Archive of 46 original vernacular photographs of a model airliner in wind tunnel tests

N.p. N.p., Circa 1967-1968. Archive of 46 vintage vernacular photographs of a model airliner in wind tunnel tests, circa 1967-1968. All photographs with an internal reference number, printed from the negative, on the lower right of the image, 19 with a "Run" number, printed from the negative, on the lower left of the image, and two with the annotation of a "Run" number in holograph ink in the lower left margin.

The vernacular photographs presented here are almost certainly reference photographs taken during the development of Boeing's 747 airliner, appearing identical to Boeing's published photographs of a 747 test model, and were likely taken at Boeing's Seattle wind tunnel model shop, circa 1967-1968.

Development of the world's first twin-aisle airliner, Boeing's 747, the first "Jumbo Jet," began in 1965 under the supervision of Malcolm T. Stamper, then head of Boeing's turbine division (who would later become Boeing's longest serving President). Engineer Joe Sutter, known as "the father of the 747," headed the design team, and in 1966, aerospace manufacturer, Pratt and Whitney, developed the first high-bypass-ratio turbofan engine, the JT9D, powerful enough for the wide-body airliner. On September 20, 1968 the first 747 was rolled out of Boeing's custom-built Everett Plant, and on February 9, 1969, the first flight took place. The airliner was certified in December, 1969, and entered service with Pan Am Airlines on January 22, 1970.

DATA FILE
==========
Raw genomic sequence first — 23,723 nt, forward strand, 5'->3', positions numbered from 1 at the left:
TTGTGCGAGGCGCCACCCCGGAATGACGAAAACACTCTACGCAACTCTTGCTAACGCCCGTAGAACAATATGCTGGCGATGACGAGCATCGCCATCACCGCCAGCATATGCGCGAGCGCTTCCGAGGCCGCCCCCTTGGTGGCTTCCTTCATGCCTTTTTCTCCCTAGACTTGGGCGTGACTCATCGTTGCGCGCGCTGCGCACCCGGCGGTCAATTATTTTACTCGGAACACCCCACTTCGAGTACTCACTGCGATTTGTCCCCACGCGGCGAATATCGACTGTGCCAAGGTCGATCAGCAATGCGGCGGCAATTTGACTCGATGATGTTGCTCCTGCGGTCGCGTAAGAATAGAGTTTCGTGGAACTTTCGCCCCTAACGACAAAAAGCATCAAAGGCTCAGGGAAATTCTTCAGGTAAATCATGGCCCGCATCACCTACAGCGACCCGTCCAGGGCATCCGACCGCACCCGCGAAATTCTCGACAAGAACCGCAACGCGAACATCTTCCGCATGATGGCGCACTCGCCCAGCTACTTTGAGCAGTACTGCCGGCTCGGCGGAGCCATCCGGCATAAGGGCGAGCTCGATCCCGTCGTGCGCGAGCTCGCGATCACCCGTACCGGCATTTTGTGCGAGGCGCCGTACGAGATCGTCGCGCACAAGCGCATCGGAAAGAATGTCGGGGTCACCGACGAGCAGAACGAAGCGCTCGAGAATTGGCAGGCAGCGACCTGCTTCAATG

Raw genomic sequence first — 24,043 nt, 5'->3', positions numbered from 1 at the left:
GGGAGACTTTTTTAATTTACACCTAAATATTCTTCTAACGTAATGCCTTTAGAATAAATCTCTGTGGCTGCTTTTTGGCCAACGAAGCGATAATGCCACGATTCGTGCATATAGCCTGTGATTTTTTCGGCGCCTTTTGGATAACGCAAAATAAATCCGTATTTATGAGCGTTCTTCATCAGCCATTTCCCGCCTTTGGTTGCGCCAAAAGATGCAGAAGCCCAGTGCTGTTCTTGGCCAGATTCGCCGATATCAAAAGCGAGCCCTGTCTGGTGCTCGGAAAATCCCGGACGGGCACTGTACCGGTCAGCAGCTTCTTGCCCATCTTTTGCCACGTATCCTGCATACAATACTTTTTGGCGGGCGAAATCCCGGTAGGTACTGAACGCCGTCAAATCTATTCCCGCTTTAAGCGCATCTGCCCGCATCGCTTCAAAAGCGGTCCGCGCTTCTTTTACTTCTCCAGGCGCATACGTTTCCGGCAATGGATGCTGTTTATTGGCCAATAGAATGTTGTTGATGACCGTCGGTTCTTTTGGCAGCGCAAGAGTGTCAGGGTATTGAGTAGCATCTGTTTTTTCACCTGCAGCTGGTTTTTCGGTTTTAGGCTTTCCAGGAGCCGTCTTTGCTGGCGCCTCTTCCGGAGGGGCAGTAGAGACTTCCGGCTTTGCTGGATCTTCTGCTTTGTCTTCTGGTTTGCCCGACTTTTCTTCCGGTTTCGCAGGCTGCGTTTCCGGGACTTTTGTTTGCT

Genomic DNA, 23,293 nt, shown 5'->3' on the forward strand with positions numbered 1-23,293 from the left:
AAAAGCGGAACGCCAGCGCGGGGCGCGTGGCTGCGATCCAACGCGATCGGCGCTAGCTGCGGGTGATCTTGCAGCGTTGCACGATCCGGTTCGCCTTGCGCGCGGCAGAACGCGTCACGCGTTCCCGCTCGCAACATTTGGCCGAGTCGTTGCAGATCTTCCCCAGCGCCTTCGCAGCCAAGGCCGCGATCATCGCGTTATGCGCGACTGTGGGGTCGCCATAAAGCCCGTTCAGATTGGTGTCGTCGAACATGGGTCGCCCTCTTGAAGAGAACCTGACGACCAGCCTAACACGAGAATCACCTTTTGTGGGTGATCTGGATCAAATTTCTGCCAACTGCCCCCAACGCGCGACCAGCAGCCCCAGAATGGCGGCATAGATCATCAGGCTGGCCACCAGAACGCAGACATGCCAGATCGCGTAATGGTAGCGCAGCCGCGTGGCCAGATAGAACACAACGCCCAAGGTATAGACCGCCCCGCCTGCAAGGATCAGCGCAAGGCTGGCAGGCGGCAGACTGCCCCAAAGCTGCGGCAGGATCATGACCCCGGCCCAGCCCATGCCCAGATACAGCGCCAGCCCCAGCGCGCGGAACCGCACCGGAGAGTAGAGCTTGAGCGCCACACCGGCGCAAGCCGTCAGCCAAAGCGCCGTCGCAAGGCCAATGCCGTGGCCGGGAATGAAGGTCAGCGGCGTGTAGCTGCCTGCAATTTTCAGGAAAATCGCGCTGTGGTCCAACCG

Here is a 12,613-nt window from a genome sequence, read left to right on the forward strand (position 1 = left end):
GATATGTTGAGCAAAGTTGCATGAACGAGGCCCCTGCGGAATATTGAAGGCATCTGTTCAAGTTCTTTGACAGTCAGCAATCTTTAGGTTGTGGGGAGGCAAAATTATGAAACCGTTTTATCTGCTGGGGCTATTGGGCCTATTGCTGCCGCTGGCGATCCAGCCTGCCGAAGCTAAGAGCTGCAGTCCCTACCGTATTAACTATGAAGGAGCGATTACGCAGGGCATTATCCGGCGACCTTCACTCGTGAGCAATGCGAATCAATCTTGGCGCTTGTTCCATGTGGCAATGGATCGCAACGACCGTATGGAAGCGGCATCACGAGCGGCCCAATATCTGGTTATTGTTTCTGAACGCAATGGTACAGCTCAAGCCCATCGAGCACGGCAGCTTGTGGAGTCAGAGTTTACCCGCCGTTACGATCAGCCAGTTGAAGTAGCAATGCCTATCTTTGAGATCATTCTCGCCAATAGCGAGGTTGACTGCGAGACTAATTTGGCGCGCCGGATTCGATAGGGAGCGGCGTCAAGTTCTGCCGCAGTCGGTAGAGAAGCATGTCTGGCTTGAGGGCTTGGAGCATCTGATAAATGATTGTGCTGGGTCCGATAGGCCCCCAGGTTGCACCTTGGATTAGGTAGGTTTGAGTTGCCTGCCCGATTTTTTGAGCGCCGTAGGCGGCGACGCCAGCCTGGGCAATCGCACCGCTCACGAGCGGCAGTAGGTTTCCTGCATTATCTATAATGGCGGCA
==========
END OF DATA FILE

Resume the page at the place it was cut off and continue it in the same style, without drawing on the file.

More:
5 x 4 inches. Remnants of cello tape to the margins of the rectos, else Near Fine.


[Book #157128]